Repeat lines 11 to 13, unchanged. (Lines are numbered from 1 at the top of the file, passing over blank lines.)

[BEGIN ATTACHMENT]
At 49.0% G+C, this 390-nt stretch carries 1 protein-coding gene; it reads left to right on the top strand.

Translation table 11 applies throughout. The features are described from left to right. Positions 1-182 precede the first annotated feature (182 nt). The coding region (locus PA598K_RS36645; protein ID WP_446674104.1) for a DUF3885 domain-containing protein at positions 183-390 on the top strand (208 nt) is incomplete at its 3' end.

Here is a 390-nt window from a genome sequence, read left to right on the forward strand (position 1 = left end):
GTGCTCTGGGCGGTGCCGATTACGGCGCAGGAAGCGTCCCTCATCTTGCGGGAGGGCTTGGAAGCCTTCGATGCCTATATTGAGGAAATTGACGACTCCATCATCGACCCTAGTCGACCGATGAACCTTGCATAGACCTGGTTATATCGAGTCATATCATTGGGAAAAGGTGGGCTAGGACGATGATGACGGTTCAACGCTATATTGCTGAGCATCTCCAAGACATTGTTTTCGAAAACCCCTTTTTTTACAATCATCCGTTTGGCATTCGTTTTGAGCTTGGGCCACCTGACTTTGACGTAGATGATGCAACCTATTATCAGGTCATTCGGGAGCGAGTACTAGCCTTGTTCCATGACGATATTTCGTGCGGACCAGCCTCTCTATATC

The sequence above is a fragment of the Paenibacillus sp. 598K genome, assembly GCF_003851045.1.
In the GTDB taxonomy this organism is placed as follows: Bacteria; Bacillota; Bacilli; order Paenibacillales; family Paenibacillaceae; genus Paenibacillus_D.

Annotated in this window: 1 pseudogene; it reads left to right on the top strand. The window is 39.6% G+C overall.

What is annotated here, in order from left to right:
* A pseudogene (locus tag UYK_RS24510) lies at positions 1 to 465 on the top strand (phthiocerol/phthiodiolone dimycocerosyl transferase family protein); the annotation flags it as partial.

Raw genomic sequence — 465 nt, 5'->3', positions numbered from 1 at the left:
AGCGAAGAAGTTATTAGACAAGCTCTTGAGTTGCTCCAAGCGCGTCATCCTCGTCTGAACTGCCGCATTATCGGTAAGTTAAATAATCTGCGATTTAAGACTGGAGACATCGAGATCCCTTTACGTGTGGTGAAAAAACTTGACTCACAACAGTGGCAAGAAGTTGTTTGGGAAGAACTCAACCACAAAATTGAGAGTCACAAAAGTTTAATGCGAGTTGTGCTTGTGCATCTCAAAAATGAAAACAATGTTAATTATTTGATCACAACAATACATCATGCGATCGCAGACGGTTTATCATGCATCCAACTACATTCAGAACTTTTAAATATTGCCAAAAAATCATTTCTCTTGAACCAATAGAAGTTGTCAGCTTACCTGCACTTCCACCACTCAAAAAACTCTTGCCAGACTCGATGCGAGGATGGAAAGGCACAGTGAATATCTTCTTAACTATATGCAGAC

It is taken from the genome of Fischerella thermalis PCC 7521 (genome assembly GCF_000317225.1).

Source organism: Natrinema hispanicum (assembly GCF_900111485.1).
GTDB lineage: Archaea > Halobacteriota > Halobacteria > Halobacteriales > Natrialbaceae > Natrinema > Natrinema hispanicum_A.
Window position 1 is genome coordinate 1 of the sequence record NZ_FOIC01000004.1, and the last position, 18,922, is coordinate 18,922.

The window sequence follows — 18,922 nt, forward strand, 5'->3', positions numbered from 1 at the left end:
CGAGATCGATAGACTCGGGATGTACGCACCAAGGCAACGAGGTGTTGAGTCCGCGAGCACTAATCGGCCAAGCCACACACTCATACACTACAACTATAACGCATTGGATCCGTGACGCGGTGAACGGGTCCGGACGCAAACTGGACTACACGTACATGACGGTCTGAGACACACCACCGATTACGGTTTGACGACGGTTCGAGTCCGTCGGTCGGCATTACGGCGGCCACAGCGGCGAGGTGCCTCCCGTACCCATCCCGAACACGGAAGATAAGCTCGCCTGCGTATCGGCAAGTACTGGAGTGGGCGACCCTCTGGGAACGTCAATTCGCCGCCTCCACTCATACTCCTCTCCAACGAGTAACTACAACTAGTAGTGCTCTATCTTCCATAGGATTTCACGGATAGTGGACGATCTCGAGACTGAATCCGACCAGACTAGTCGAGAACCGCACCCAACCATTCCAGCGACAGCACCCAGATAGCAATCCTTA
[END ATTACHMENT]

AGCGAAGAAGTTATTAGACAAGCTCTTGAGTTGCTCCAAGCGCGTCATCCTCGTCTGAACTGCCGCATTATCGGTAAGTTAAATAATCTGCGATTTAAGACTGGAGACATCGAGATCCCTTTACGTGTGGTGAAAAAACTTGACTCACAACAGTGGCAAGAAGTTGTTTGGGAAGAACTCAACCACAAAATTGAGAGTCACAAAAGTTTAATGCGAGTTGTGCTTGTGCATCTCAAAAATGAAAACAATGTTAATTATTTGATCACAACAATACATCATGCGATCGCAGACGGTTTATCATGCATCCAACTACATTCAGAACTTTTAAATATTGCCAAAAAATCATTTCTCTTGAACCAATAGAAGTTGTCAGCTTACCTGCACTTCCACCACTCAAAAAACTCTTGCCAGACTCGATGCGAGGATGGAAAGGCACAGTGAATATCTTCTTAACTATATGCAGAC

It is taken from the genome of Fischerella thermalis PCC 7521 (genome assembly GCF_000317225.1).

Source organism: Natrinema hispanicum (assembly GCF_900111485.1).